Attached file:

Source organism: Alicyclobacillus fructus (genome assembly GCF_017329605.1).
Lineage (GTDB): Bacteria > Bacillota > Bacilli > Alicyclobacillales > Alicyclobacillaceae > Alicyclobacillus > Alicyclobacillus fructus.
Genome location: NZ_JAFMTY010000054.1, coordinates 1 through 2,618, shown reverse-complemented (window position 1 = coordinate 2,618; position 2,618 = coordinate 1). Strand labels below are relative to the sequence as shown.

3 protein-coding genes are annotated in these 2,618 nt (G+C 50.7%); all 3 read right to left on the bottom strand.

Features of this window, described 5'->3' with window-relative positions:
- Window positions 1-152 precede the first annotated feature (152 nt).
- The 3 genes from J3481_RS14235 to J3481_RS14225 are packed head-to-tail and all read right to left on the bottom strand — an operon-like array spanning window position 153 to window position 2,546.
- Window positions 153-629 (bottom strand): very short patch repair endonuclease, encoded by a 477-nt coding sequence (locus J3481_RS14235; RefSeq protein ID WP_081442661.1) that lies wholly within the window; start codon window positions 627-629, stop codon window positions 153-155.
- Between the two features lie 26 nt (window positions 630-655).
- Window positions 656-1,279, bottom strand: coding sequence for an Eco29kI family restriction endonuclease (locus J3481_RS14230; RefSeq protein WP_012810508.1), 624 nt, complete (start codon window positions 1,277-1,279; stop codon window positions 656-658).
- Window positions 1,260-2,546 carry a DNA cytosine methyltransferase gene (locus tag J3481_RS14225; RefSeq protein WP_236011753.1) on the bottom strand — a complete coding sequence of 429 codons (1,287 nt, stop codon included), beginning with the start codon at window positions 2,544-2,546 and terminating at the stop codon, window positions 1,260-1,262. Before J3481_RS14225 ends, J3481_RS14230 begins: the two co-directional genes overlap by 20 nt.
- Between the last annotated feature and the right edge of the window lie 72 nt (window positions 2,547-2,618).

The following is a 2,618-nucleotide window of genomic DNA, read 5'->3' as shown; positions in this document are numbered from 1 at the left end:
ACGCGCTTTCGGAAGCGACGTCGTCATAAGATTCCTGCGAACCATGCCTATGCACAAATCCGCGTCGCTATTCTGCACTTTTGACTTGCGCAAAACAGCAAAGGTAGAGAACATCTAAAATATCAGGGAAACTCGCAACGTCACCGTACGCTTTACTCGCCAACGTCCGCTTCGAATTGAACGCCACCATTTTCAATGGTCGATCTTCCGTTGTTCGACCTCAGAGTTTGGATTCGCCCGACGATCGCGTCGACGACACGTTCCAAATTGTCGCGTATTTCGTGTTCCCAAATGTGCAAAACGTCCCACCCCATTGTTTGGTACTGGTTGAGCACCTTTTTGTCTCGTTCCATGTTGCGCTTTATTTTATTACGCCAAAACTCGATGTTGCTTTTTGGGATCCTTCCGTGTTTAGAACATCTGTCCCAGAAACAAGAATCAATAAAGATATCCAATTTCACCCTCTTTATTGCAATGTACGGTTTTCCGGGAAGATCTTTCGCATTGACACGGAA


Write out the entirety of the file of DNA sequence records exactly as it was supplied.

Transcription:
Source organism: Alicyclobacillus fructus (genome assembly GCF_017329605.1).
Lineage (GTDB): Bacteria > Bacillota > Bacilli > Alicyclobacillales > Alicyclobacillaceae > Alicyclobacillus > Alicyclobacillus fructus.
Genome location: NZ_JAFMTY010000054.1, coordinates 1 through 2,618, shown reverse-complemented (window position 1 = coordinate 2,618; position 2,618 = coordinate 1). Strand labels below are relative to the sequence as shown.

3 protein-coding genes are annotated in these 2,618 nt (G+C 50.7%); all 3 read right to left on the bottom strand.

Features of this window, described 5'->3' with window-relative positions:
- Window positions 1-152 precede the first annotated feature (152 nt).
- The 3 genes from J3481_RS14235 to J3481_RS14225 are packed head-to-tail and all read right to left on the bottom strand — an operon-like array spanning window position 153 to window position 2,546.
- Window positions 153-629 (bottom strand): very short patch repair endonuclease, encoded by a 477-nt coding sequence (locus J3481_RS14235; RefSeq protein ID WP_081442661.1) that lies wholly within the window; start codon window positions 627-629, stop codon window positions 153-155.
- Between the two features lie 26 nt (window positions 630-655).
- Window positions 656-1,279, bottom strand: coding sequence for an Eco29kI family restriction endonuclease (locus J3481_RS14230; RefSeq protein WP_012810508.1), 624 nt, complete (start codon window positions 1,277-1,279; stop codon window positions 656-658).
- Window positions 1,260-2,546 carry a DNA cytosine methyltransferase gene (locus tag J3481_RS14225; RefSeq protein WP_236011753.1) on the bottom strand — a complete coding sequence of 429 codons (1,287 nt, stop codon included), beginning with the start codon at window positions 2,544-2,546 and terminating at the stop codon, window positions 1,260-1,262. Before J3481_RS14225 ends, J3481_RS14230 begins: the two co-directional genes overlap by 20 nt.
- Between the last annotated feature and the right edge of the window lie 72 nt (window positions 2,547-2,618).

The following is a 2,618-nucleotide window of genomic DNA, read 5'->3' as shown; positions in this document are numbered from 1 at the left end:
ACGCGCTTTCGGAAGCGACGTCGTCATAAGATTCCTGCGAACCATGCCTATGCACAAATCCGCGTCGCTATTCTGCACTTTTGACTTGCGCAAAACAGCAAAGGTAGAGAACATCTAAAATATCAGGGAAACTCGCAACGTCACCGTACGCTTTACTCGCCAACGTCCGCTTCGAATTGAACGCCACCATTTTCAATGGTCGATCTTCCGTTGTTCGACCTCAGAGTTTGGATTCGCCCGACGATCGCGTCGACGACACGTTCCAAATTGTCGCGTATTTCGTGTTCCCAAATGTGCAAAACGTCCCACCCCATTGTTTGGTACTGGTTGAGCACCTTTTTGTCTCGTTCCATGTTGCGCTTTATTTTATTACGCCAAAACTCGATGTTGCTTTTTGGGATCCTTCCGTGTTTAGAACATCTGTCCCAGAAACAAGAATCAATAAAGATATCCAATTTCACCCTCTTTATTGCAATGTACGGTTTTCCGGGAAGATCTTTCGCATTGACACGGAA